Books on Work

In the spirit of the magic book recommender, let me just briefly recommend five books to be read together if you’re feeling stuck in your career or mid-lifey or just wanting to vibe on the disconnect of today’s society and find yourself wondering “how did I get here, and why do I stay?”

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Truth in Advertising- Thoughts and Review

truth in advertisingI read this book several years ago.  Read it closely, marked it carefully, had every intention of posting a thorough and thoughtful analysis at the time.  Life got in the way (and let’s face it, life is still in the way).  But I was doing some reorganizing lately, and I saw several tabbed passages in the book, and started re-reading some of the portions I marked.  And while I can’t remember the book in its entirety, the tabbed portions alone tell a story that is still close to my heart.  Anyone else grinding it out in corporate America (or corporate anywhere, for that matter, or just grinding it out in life in general) will probably relate to at least some of these.

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How to Find Fulfilling Work- by Roman Krznaric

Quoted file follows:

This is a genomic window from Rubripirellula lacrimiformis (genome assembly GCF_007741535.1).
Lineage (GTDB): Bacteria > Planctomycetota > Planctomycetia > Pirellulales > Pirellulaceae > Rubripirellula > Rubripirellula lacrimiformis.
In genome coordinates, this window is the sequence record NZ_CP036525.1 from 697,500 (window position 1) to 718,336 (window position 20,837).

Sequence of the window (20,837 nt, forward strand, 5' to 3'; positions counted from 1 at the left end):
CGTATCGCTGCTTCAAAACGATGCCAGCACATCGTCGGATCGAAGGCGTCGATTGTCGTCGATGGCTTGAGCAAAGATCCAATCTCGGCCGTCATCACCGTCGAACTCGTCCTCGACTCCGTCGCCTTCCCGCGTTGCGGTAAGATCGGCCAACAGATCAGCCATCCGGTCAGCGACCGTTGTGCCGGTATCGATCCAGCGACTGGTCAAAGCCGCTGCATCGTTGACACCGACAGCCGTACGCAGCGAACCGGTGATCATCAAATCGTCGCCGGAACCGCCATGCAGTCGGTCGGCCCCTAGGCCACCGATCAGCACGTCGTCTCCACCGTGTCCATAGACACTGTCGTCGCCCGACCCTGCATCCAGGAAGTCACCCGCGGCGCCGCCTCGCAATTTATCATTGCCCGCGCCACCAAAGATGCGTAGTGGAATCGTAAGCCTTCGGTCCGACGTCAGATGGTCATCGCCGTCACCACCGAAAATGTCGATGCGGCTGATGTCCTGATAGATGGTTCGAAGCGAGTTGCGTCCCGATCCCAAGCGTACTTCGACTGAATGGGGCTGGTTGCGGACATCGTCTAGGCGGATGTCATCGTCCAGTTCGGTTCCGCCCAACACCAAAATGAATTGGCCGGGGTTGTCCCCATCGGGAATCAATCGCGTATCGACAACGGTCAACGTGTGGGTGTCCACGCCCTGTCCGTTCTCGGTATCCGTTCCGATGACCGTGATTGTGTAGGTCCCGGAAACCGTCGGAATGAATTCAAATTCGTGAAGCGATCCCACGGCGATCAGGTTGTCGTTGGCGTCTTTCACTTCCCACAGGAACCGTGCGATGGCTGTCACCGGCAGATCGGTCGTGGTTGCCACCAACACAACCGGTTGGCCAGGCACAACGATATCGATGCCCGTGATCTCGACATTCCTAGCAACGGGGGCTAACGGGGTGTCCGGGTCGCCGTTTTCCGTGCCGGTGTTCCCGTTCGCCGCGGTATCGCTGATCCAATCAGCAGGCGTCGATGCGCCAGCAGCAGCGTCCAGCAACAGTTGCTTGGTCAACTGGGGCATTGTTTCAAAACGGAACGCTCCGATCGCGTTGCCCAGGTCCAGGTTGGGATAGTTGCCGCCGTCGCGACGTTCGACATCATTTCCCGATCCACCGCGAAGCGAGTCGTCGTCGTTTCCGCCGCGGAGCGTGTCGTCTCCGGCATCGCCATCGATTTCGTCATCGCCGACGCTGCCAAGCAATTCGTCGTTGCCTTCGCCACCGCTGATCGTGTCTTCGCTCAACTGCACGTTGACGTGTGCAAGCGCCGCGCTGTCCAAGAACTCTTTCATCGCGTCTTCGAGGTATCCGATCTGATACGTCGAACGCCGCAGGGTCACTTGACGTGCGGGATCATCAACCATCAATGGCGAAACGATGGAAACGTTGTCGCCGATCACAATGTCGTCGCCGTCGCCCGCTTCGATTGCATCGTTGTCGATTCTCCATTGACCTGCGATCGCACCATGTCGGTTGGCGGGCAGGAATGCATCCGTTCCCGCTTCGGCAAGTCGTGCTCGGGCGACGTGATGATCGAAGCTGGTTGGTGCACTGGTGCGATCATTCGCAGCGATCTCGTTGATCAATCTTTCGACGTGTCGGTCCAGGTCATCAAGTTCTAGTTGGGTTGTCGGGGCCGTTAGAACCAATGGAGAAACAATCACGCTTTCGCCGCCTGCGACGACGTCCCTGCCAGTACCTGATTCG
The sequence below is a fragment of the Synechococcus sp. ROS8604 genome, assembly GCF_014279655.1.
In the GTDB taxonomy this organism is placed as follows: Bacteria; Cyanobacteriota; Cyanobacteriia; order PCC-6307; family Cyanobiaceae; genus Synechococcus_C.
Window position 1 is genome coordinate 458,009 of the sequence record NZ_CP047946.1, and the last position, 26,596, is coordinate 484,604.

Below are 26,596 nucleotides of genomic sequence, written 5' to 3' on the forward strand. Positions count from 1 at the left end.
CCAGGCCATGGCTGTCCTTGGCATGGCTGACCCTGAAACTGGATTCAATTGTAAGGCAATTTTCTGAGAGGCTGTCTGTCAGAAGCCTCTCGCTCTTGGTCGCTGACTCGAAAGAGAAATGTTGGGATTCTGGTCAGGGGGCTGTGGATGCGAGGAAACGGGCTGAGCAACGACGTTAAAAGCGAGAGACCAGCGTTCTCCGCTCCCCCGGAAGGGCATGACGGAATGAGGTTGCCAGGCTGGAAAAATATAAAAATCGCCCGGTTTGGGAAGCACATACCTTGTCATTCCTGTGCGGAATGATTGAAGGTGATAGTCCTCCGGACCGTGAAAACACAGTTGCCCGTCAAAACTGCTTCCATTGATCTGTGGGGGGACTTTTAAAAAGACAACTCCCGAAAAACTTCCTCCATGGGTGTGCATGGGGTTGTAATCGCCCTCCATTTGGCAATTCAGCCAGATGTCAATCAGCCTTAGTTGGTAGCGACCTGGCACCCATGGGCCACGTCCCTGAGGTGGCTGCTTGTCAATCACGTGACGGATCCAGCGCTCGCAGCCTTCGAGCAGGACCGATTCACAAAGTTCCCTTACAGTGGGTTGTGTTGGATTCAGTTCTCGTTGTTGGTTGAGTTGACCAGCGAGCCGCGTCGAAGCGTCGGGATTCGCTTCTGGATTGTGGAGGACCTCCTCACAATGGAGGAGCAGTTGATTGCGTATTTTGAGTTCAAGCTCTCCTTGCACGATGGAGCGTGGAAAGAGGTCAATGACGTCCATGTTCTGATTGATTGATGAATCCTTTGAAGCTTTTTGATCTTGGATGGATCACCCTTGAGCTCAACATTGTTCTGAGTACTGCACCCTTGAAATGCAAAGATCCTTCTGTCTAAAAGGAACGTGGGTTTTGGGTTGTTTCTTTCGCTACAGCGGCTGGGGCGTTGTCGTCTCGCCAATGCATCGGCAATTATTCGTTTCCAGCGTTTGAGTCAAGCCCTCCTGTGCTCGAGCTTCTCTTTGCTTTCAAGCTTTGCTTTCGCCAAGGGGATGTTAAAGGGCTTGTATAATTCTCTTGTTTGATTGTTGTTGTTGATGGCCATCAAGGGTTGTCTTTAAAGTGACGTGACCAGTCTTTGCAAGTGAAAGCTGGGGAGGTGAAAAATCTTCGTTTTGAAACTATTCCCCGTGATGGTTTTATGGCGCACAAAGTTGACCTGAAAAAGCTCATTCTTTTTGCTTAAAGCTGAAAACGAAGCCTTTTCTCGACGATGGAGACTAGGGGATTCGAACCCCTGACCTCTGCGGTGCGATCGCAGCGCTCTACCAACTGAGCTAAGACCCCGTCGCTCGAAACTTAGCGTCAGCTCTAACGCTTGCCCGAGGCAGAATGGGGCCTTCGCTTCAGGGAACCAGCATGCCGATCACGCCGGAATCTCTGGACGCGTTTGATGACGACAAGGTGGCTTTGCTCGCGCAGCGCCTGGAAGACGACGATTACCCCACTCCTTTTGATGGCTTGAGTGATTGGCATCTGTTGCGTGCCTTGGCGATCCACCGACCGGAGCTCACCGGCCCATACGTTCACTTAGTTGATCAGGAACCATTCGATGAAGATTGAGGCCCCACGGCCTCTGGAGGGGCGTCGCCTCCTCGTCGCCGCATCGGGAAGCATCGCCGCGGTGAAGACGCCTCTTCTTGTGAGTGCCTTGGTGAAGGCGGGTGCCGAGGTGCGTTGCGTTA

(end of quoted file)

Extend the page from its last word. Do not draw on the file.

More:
This book, another from the School of Life series, opens with the following quote from Fyodor Dostoyevsky:

The thought once occurred to me that if one wanted to crush and destroy a man entirely, to mete out to him the most terrible punishment, one at which the most fearsome murderer would tremble, shrinking from it in advance, all one would have to do would be to make him do work that was completely and utterly devoid of usefulness and meaning. Continue reading

Chore Wars: do women work more than men?

When I first saw this cover and the title for Ruth Davis Konigsberg’sChore Wars” in Time magazine, I was intrigued.  This debate has been going on for quite some time, with the general consensus being, at least to my understanding, “of course women are doing more work than men.”  So I was very surprised when I reviewed the article and found out that,  according to the statistics they reviewed, men and women work about the same.

But I was even more surprised that the article seemed to stop where it did.  Continue reading

But is it ALWAYS greener?

Lately, I have been thinking about the concept that: “the grass is always greener.”  But is it always?  And why is that?

I can’t think about the concept of the grass always being greener without also thinking about wanting what you can’t have.  You always want what you can’t have, but how fundamental is the not having it to the wanting.  Do we inherently want things because we can’t have them, or are there always just wantable things that we can’t obtain, either because of time or money or opportunity cost?

Let’s not just consider it in a vacuum, though.  Let’s give the dialogue some substance. Continue reading